Marquette contingent faculty, grad workers seeking union representation

Hold rally on campus

Non-tenure-track faculty and graduate workers at Marquette University rallied on campus Friday, asking that university administration not interfere in their effort to unionize.

The goal of the union, organizers said, is to provide job security, better wages and health care for the graduate student employees and contingent faculty.

The group is seeking representation from Service Employees International Union (SEIU), following the lead of other Jesuit institutions, including Fordham, Loyola, Georgetown and Saint Louis University.

Dozens marched to the university’s administration office Friday afternoon to present letters with hundreds of signatures, calling on the administration to remain neutral and not stand in the way of the unionization effort.

Several speakers stressed the university’s Jesuit values, saying they are at odds with the treatment of non-tenure track faculty and grad student workers.

“This is a Jesuit university that really wants to live its values and does so already in the community in so many ways, with the SWIM initiative with other things, and yet right under its own nose there’s this major inequity that we have to address,” said, Sue Giaimo, adjunct associate professor of political science and biomedical sciences.

Giamo said she has experienced the uncertainty of living on a year-to-year contract with Marquette for the past 15 years.

“It is hard to never know whether you have a job until two weeks before the semester starts when you actually officially get the contract,” she said. “That puts a lot of stress on myself and my family.”

Thomas Hansberger, a graduate student in the philosophy department, said he knows of graduate student workers who have turned to free food banks to make ends meet.

“That pushes promising academics, particularly from underprivileged backgrounds, out of academia and it makes us all poorer as a result,” he said.

The university released the following statement in response to the rally:

“Our preference is to maintain a direct working relationship with all of our faculty, without a third-party intermediary who does not share our mission, history and commitment to offering a transformational education for students. Marquette’s current operating model of utilizing a mix of tenure-track and non-tenure-track faculty helps control costs, maintain flexibility and offers our students unique perspectives, while at the same time ensuring we are providing the highest-quality transformational education at a price that is competitive with our peer universities.”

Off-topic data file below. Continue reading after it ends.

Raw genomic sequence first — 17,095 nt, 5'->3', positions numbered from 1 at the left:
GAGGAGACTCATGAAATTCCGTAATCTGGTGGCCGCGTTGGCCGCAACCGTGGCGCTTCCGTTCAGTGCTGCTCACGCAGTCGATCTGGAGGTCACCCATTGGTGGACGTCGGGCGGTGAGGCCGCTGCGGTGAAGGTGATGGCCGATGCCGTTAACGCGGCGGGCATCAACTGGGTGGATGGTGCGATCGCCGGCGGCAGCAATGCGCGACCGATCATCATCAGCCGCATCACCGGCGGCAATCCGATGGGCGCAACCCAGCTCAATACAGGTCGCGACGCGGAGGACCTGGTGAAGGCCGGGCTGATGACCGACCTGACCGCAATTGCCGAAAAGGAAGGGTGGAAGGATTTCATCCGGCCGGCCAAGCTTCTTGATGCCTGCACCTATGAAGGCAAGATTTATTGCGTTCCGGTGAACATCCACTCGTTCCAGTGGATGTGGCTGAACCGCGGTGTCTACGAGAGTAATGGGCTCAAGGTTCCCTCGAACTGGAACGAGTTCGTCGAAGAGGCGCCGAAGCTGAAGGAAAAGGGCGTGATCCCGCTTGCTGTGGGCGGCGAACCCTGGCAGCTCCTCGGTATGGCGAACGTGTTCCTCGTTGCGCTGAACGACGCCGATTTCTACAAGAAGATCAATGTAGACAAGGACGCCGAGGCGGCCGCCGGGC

According to the university, if the SEIU secures signatures from 30 percent of Marquette’s non-tenure-track faculty members, the National Labor Relations Board will conduct an election. If more than 50 percent of the bargaining unit signs authorization cards, Marquette can either recognize the union or request that the National Labor Relations Board hold an election.

Non-tenure-track faculty and graduate workers at Marquette University rallied on campus Friday, asking that university administration not interfere in their effort to unionize.

The goal of the union, organizers said, is to provide job security, better wages and health care for the graduate student employees and contingent faculty.

The group is seeking representation from Service Employees International Union (SEIU), following the lead of other Jesuit institutions, including Fordham, Loyola, Georgetown and Saint Louis University.

Dozens marched to the university’s administration office Friday afternoon to present letters with hundreds of signatures, calling on the administration to remain neutral and not stand in the way of the unionization effort.

Several speakers stressed the university’s Jesuit values, saying they are at odds with the treatment of non-tenure track faculty and grad student workers.

“This is a Jesuit university that really wants to live its values and does so already in the community in so many ways, with the SWIM initiative with other things, and yet right under its own nose there’s this major inequity that we have to address,” said, Sue Giaimo, adjunct associate professor of political science and biomedical sciences.

Giamo said she has experienced the uncertainty of living on a year-to-year contract with Marquette for the past 15 years.

“It is hard to never know whether you have a job until two weeks before the semester starts when you actually officially get the contract,” she said. “That puts a lot of stress on myself and my family.”

Thomas Hansberger, a graduate student in the philosophy department, said he knows of graduate student workers who have turned to free food banks to make ends meet.

“That pushes promising academics, particularly from underprivileged backgrounds, out of academia and it makes us all poorer as a result,” he said.

The university released the following statement in response to the rally:

“Our preference is to maintain a direct working relationship with all of our faculty, without a third-party intermediary who does not share our mission, history and commitment to offering a transformational education for students. Marquette’s current operating model of utilizing a mix of tenure-track and non-tenure-track faculty helps control costs, maintain flexibility and offers our students unique perspectives, while at the same time ensuring we are providing the highest-quality transformational education at a price that is competitive with our peer universities.”

According to the university, if the SEIU secures signatures from 30 percent of Marquette’s non-tenure-track faculty members, the National Labor Relations Board will conduct an election. If more than 50 percent of the bargaining unit signs authorization cards, Marquette can either recognize the union or request that the National Labor Relations Board hold an election.

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